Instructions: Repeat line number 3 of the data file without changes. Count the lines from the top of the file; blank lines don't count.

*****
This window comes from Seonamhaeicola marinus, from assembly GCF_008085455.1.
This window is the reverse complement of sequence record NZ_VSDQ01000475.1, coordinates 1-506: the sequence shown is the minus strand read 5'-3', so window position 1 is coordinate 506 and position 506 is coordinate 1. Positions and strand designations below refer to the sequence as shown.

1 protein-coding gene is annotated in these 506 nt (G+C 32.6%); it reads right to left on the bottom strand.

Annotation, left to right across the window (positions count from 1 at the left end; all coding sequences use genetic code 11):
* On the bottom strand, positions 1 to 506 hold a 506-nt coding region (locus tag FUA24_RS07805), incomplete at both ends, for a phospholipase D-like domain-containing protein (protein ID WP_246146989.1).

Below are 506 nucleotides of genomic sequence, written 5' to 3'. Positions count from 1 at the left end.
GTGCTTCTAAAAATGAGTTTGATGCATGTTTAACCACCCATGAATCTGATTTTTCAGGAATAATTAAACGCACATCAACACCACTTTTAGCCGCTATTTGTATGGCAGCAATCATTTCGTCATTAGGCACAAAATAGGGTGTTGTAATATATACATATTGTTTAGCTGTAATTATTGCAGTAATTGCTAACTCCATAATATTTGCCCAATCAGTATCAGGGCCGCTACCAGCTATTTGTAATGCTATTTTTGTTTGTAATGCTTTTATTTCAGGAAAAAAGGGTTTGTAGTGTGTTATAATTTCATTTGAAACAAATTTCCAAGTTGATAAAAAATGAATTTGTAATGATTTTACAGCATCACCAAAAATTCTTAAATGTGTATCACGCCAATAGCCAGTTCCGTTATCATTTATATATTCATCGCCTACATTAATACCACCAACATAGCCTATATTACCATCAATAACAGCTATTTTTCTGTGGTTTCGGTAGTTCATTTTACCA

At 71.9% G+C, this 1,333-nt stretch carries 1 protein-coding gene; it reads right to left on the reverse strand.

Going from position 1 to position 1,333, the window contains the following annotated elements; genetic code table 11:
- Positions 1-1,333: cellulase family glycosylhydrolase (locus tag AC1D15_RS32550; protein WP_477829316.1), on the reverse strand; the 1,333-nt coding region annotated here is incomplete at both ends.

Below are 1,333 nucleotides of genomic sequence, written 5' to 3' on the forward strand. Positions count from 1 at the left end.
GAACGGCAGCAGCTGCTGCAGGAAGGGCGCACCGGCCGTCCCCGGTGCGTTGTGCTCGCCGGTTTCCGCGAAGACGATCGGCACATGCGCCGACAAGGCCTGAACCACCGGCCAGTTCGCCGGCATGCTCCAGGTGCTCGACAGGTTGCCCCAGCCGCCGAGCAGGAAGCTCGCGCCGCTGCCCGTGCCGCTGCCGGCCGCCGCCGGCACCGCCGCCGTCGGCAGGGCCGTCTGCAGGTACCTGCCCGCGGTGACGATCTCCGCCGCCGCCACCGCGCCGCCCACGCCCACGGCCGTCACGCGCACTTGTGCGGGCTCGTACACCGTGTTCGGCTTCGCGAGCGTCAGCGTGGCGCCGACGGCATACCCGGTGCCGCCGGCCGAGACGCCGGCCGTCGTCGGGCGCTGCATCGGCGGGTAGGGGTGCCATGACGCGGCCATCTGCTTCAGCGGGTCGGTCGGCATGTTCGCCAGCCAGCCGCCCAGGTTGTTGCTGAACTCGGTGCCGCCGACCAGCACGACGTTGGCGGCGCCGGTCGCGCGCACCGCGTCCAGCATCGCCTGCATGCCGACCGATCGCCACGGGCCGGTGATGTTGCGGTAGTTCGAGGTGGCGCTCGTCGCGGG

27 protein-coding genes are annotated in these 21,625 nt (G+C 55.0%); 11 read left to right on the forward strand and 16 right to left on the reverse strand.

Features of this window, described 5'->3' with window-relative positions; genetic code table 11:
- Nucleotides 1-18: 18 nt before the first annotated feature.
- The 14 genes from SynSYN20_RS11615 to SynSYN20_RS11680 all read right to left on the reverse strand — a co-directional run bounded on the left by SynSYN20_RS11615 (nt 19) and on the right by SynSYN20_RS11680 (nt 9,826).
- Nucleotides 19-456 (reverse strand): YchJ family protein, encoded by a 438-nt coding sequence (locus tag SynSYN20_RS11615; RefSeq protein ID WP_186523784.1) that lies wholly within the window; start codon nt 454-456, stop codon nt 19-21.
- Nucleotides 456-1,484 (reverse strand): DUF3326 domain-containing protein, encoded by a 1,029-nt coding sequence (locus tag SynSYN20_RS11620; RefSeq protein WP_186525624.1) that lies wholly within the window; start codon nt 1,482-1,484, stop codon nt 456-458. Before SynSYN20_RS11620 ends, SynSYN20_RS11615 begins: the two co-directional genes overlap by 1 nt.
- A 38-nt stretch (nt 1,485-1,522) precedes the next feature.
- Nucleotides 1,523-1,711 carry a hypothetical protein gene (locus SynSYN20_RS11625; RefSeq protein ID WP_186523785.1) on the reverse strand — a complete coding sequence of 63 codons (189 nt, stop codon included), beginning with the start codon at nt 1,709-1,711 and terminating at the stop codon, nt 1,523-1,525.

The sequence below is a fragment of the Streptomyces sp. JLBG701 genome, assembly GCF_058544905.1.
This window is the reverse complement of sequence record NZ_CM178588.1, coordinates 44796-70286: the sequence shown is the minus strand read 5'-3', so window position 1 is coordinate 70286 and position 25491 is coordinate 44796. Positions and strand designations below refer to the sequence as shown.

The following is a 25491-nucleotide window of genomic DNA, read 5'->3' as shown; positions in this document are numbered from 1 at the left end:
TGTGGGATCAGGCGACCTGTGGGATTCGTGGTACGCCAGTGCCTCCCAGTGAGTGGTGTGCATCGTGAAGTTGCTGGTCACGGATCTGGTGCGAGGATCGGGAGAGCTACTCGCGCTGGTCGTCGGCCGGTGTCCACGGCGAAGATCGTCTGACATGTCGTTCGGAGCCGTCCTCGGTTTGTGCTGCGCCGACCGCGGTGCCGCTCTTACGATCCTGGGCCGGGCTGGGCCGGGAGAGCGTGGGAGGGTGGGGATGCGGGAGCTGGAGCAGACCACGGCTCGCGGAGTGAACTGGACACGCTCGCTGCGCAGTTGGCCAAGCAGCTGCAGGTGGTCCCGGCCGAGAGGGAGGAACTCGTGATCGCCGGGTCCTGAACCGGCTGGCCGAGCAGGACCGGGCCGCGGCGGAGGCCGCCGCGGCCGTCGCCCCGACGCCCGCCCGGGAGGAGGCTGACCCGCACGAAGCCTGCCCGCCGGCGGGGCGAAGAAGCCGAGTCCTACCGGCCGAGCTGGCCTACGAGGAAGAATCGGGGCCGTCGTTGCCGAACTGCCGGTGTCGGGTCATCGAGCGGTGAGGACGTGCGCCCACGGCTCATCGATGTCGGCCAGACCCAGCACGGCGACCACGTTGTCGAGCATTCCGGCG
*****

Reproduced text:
1 protein-coding gene is annotated in these 506 nt (G+C 32.6%); it reads right to left on the bottom strand.